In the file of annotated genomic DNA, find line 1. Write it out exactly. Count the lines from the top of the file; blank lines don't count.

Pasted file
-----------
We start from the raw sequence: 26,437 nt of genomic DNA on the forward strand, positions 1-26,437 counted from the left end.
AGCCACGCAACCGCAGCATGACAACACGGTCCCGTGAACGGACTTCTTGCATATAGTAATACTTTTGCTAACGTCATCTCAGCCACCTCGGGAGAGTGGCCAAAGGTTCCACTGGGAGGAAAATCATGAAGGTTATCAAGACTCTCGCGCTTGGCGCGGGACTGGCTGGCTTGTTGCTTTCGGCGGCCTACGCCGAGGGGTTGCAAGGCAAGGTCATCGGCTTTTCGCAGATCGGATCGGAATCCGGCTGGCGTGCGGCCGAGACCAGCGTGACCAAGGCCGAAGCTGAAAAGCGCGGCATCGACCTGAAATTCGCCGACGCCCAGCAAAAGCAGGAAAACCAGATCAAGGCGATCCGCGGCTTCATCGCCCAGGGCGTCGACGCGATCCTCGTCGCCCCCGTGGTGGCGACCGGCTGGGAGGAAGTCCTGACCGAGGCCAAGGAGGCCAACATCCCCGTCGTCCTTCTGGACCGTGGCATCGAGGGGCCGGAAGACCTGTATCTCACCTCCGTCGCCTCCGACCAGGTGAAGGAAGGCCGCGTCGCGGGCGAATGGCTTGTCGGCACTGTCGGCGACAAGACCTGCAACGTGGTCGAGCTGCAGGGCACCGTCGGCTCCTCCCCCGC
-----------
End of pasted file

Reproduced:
We start from the raw sequence: 26,437 nt of genomic DNA on the forward strand, positions 1-26,437 counted from the left end.